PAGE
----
Those of us who work in the magazine world know how important it is to read everything many times before we send it off to the printer. But, we are all human. When mistakes happen, they can drive an editor to the top of a bridge looking for the fast way down
Yet, once the shock wears off such mistakes can be rather funny. Not to point fingers at any publication, but this one really has to rank as the top goof in magazines. Of all the words for Ms. magazine to misspell, which would be the last you’d expect to see? You guessed it: feminism. And where is the last place you’d want to make a blunder? You got it. Right there on the cover. If you are not familiar with the story, the word got through many editorial eyes to make it on the cover of the May/June 1996 issue. Right there for all to see.
As I said, I’m not calling anyone out. All editors or reporters have such skeletons in their closet. Let’s call it group therapy; sometimes as editors we just have to step back, laugh, and get up again the next day and go to work. Bless Ms. magazine for not trying to cover it up. They still have the mistake on their cover in their magazine archives.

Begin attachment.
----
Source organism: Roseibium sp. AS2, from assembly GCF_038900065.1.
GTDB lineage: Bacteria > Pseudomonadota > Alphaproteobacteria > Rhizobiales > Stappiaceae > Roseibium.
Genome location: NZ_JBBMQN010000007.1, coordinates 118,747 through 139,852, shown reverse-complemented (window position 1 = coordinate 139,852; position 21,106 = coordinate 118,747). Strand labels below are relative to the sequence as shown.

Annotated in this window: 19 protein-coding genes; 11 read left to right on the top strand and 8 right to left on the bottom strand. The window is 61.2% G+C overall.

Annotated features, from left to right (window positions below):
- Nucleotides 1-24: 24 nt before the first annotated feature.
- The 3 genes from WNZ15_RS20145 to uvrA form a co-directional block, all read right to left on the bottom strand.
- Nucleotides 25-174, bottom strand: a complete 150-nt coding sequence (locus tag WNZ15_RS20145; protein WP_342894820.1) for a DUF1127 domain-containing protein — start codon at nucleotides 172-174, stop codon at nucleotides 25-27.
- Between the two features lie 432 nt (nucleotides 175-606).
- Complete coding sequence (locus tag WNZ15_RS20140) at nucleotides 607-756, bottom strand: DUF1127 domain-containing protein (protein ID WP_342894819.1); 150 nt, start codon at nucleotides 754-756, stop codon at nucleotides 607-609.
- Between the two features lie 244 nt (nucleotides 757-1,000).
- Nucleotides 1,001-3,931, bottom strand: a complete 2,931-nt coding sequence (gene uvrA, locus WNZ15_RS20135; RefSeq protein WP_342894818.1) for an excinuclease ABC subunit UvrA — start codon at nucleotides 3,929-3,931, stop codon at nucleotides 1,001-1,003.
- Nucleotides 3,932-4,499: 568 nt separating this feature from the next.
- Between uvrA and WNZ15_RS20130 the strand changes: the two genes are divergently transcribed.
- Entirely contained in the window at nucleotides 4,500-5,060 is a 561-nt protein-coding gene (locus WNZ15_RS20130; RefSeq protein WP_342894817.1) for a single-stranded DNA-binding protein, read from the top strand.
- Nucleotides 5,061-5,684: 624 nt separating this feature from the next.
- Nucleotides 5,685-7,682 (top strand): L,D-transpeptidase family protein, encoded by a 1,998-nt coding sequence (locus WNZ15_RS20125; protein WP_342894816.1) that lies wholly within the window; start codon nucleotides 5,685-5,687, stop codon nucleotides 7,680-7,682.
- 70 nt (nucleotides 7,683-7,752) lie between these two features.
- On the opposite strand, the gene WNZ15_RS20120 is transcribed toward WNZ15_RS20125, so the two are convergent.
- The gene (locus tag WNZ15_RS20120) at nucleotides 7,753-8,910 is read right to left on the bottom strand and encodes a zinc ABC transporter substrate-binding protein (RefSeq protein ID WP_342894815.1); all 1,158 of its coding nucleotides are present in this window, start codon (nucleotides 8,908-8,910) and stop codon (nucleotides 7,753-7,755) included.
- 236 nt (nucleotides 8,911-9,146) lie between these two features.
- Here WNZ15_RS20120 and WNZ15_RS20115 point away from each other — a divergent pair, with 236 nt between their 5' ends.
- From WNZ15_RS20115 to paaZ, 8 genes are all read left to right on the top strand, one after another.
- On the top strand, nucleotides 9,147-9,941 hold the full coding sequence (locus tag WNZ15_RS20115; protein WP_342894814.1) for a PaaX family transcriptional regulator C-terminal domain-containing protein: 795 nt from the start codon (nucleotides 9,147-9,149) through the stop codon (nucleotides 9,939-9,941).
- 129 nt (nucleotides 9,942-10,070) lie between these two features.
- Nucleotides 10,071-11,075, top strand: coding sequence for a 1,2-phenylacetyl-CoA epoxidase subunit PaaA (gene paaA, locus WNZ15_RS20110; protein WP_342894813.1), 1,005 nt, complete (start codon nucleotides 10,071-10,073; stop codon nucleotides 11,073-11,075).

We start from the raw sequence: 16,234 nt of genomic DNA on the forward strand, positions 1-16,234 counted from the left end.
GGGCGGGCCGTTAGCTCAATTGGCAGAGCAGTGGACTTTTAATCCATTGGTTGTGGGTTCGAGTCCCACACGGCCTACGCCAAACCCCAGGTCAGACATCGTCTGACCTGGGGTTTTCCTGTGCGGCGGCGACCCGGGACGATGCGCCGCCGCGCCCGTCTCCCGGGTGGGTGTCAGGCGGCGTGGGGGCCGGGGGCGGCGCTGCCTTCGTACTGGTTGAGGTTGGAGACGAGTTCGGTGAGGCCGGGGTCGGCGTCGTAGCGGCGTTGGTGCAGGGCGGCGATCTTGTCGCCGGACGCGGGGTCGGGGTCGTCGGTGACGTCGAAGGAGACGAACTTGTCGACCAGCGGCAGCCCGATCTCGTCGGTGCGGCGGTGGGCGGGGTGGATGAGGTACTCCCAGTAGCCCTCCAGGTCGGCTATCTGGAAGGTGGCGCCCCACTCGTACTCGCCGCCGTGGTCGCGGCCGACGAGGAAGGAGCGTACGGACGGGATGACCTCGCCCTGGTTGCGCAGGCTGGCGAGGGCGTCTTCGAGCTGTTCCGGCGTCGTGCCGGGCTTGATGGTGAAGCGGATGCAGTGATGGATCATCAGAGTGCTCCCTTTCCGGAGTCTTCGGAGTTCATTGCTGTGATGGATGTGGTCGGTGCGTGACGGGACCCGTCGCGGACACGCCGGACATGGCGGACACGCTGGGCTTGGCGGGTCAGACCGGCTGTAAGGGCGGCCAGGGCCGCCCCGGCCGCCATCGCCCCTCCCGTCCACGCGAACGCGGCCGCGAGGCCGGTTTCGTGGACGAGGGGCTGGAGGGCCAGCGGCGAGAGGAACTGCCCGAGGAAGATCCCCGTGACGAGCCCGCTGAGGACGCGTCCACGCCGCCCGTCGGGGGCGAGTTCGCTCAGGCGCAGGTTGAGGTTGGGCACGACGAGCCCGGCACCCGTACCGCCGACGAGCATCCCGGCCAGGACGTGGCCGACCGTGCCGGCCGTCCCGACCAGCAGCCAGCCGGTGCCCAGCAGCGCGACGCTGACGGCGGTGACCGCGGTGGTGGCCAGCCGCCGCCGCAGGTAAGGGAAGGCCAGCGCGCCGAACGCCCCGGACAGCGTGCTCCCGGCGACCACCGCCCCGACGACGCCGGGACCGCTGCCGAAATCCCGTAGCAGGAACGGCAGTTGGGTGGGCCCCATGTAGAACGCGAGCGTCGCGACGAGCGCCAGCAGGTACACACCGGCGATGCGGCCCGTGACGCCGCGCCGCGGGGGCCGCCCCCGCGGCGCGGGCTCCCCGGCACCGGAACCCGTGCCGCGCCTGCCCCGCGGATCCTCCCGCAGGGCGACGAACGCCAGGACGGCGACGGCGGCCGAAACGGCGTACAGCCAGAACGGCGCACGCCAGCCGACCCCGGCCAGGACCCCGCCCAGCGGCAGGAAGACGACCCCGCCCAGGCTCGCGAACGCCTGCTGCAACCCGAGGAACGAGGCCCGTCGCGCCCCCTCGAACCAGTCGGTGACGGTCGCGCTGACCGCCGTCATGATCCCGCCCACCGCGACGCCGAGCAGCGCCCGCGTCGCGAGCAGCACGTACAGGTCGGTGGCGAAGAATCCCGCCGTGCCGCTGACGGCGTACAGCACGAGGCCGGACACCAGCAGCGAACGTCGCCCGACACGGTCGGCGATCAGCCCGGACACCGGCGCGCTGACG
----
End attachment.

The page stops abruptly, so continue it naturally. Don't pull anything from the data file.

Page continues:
I came across this story about similar blunders. Ray Schultz writes about problems some magazines had when sending direct mail pieces to attract subscribers.
“Take Fran Kane, who started a new job at Town & Country magazine several years ago just in time to send a 5 million-piece mailing. The problem, as Kane found out, was that the outer envelope featured the name Town & County,” writes Schultz. “I now know how to spell county and country,” said Kane.
Schultz highlights one better. “It seemed that some agency hot-shots inserted some dummy copy in test samples for a mailing by British Telecom to its high-end customers. But they forgot that they did it, and as a result, the salutation said: “Dear Rich Bastard.”
It went to ten million people.